Skip to main content

MyDoc Tuesday Tips : Interrupting prolonged sitting time improves blood sugar


Many studies have shown that prolonged sitting time has been associated with overweight, obesity, poor blood sugar control, increased fasting glucose and 2-hour postprandial glucose, increased insulin levels, as well as increased insulin resistance. 

Source: Diabetes News Journal 
Sitting seems to be unavoidable in the modern workplace. Most of our work today is done on the laptop or a computer and we only spend time travelling to and from the office. In addition, due to long working hours, some of us are unable to exercise for the recommended 30 minutes every day. For those working remotely, the sitting hours tend to be even longer.

Prolonged sitting has proven to be an independent risk factor for cardiovascular diseases, dyslipidemia, excessive fat around the abdomen, increased blood pressure, etc.

The Diabetologia journal - the official journal of the European Association for the study of Diabetes published The Maastricht Study (Netherlands) which has shown that sitting for an extra hour increases the risk of type 2 diabetes by 22% and metabolic syndrome by 39%.

So, even though you may exercise regularly for 30 to 60 minutes or engage in exercise for sports, if you are sitting for prolonged hours without a light physical activity break, you are at risk of developing type 2 diabetes and metabolic syndrome.

Another study has shown that a day of light-intensity physical activity with sitting for less than 6 hours improves whole-body insulin action the following morning when compared to prolonged sitting for 16 hours.

Stand up to Diabetes

Hyperglycemia (the increase in 2-hour postprandial blood glucose), nocturnal hyperglycemia has been observed with prolonged sitting. This leads to regular frequent spikes of high and low blood sugar; in turn, increasing your risk of early onset of heart damage, high cholesterol, eye damage, kidney damage and nerve damage.

Interrupting prolonged sitting with light to moderate intensity breaks reduces insulin levels and blood sugar levels after a meal. If continued consistently, it will further lead to better weight management and improve blood cholesterol levels.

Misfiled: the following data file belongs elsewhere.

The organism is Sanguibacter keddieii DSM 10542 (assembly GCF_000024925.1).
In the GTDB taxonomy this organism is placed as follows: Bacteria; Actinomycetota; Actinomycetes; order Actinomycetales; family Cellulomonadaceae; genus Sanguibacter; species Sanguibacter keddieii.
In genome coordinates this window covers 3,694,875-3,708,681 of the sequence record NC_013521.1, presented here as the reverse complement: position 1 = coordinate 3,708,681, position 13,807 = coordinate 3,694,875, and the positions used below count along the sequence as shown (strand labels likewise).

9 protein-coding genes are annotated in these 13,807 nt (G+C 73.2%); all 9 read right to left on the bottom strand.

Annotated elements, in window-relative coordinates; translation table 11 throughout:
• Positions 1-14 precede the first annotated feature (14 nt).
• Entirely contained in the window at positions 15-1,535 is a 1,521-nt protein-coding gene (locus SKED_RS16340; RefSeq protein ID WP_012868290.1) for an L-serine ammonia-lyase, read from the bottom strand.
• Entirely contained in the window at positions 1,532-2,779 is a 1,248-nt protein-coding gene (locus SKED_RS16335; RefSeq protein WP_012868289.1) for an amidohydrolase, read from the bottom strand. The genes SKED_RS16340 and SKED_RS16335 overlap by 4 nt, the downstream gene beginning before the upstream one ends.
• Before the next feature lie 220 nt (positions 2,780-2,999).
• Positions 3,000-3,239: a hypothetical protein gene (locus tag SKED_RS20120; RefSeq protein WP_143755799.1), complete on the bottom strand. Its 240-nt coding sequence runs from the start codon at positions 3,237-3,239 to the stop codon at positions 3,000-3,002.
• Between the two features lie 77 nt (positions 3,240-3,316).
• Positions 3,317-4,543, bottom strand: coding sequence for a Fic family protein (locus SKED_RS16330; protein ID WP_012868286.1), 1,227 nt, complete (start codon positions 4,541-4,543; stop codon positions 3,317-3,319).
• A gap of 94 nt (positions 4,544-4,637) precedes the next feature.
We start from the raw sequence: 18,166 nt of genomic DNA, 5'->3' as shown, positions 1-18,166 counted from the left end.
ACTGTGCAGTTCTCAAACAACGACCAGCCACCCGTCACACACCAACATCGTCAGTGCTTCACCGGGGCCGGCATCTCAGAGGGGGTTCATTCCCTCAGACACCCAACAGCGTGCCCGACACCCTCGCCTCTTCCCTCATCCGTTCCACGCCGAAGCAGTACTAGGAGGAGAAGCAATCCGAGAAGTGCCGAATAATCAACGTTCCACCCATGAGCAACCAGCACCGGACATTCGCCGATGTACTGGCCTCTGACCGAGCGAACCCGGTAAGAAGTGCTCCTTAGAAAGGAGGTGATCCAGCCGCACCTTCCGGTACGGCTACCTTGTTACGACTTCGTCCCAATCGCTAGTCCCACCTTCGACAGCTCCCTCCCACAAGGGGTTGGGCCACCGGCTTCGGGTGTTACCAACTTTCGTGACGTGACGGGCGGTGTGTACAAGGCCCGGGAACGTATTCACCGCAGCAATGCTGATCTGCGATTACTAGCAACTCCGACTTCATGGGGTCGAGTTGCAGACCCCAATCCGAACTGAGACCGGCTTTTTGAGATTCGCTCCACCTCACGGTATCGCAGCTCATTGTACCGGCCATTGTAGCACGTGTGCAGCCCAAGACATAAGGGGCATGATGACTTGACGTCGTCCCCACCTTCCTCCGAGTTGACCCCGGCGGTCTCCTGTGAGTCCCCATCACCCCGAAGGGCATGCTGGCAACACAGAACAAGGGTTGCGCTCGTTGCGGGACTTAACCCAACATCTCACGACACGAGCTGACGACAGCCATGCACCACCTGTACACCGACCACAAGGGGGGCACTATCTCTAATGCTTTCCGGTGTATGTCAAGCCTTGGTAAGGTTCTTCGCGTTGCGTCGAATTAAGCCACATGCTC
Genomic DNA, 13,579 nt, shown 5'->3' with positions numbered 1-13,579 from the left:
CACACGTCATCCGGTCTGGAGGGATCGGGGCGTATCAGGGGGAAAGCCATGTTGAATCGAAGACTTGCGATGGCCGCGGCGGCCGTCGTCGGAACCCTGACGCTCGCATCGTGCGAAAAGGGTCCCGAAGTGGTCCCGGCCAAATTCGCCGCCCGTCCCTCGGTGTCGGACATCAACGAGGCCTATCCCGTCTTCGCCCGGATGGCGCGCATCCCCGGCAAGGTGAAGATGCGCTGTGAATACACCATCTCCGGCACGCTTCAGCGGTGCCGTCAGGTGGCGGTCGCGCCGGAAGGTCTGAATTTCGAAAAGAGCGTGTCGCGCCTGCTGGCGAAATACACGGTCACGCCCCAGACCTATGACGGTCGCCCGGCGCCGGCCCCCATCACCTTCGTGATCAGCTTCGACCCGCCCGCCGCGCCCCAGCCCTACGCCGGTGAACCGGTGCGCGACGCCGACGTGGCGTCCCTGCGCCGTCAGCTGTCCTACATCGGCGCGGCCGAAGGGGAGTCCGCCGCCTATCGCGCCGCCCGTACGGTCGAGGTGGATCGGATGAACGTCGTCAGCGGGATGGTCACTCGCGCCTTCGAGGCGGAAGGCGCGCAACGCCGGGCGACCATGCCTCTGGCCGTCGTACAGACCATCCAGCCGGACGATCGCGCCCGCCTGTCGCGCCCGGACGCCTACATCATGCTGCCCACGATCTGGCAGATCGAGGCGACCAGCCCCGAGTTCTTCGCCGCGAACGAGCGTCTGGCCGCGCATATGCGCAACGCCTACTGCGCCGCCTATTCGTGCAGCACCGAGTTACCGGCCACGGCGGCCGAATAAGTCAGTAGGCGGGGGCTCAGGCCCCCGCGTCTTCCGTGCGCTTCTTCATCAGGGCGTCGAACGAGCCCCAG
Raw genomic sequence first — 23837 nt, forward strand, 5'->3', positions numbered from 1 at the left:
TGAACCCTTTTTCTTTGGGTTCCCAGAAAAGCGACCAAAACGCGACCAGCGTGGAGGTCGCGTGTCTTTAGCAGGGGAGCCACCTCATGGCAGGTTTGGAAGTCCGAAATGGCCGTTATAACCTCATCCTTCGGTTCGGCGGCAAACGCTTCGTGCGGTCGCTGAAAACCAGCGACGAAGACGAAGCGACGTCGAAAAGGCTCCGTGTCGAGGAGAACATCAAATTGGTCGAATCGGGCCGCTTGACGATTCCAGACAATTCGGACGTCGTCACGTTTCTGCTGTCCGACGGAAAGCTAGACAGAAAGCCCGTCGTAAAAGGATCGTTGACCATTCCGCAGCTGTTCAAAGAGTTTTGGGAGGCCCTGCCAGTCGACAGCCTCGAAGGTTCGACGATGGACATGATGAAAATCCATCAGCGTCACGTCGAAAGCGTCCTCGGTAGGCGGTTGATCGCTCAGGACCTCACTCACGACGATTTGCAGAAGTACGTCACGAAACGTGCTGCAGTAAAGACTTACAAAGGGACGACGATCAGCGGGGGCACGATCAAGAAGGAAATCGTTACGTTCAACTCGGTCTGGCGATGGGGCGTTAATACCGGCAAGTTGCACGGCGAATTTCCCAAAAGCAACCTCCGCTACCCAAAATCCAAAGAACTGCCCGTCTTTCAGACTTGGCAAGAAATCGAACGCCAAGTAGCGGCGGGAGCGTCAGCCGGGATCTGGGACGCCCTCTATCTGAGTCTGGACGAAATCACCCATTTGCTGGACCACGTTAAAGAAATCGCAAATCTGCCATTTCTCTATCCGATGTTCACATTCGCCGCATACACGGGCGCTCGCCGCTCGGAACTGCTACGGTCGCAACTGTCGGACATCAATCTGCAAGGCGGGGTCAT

Leading an active lifestyle and eating a balanced healthy diet are key to managing your blood sugar. Reach out to our team of doctors and health coaches at MyDoc to help you manage your diabetes and lead an active life.


Always care for you,
Claudia Correia, 
claudia.correia@my-doc.com
MyDoc dietician

Popular posts from this blog

MyDoc and BaoViet signs strategic partnership to bring digital healthcare to the Vietnam population

PRESS RELEASE

MyDoc and Vietnam’s largest listed insurance company to target soaring medical inflation in the fastest-growing segment of US$22 billion healthcare market 

SINGAPORE, 4 November 2019- Singapore based digital healthcare platform MyDoc ramps up expansion plans across Southeast Asia with BaoViet deal to address 35-45% group insurance premium growthMyDoc recently inked a strategic deal with Baoviet Group Insurance; adding Vietnam to its expanding B2B online-to-offline healthcare ecosystem across Southeast Asia, with plans to add more countries in 2020.


(From L-R) Nguyen Thi Trieu Giang, Deputy Director, Claims Division, BaoViet; Vyctoria Tran, Operations Manager, MyDoc Vietnam; Dr. Snehal Patel, Chief Executive Officer and Co-Founder, MyDoc; Do Hoang Phuong, Deputy CEO, BaoViet; Nguyen Quang Hung, Deputy CEO, BaoViet; Tran Thi Van Anh, Deputy Director, Health & Benefits Division, BaoViet; Tran Thi My Linh, Director, Marketing Division, BaoViet.

The partnership with Baovie…

How to manage outbreaks in the face of a healthcare crisis

Dr. Snehal Patel, CEO and Co-Founder, MyDoc

When the World Health Organisation (WHO) declared the recent 2019-nCoV Novel Coronavirus outbreak a Public Health Emergency of International Concern (PHEIC), I was in Bangkok speaking to a few business partners about expanding our digital healthcare services in the country. Naturally, in Thailand, there were a lot of concerns surrounding the 2019-nCoV coronavirus, more commonly referred to as the Wuhan virus.

Ever since the first reported case outside of China was announced on the 13th of January in Thailand, our clinical team has been closely monitoring the situation. When it hit Singapore 10 days later, just before the Chinese New Year break, our team was not preparing for the festivities, but rather preparing for a crisis. We knew our digital healthcare platform had the capability to respond quickly to the epidemic that was fast turning into a pandemic.


First, let me quash some rumours: The latest coronavirus outbreak is not the faste…

Thursday Tips: Here's why your diets aren't working

We all know someone who seems to always be on some sort of diet to lose weight. It’s rare to hear about success stories of people losing weight and keeping it off over time.

How do we define success? A truly successful weight loss programme is one that can ensure a weight loss beyond one year after completion of the programme. In fact, studies show that the percentage of people who fail to keep the weight off after 5 years is around 80%.

Oh no! But why? Everyone can lose weight, but very few can maintain it. While there are many reasons why that is the case, the biggest issue with most diets is the lack of education.

Most diets do not teach about healthy eating and positive behaviour changes; instead, they promote dietary changes that are difficult and unhealthy to maintain.

That isn’t the only problem. Here are some other reasons:
Our society encourages calorie consumption and minimal usage of them. Food is increasingly ultra-processed, portions are growing and most of us e…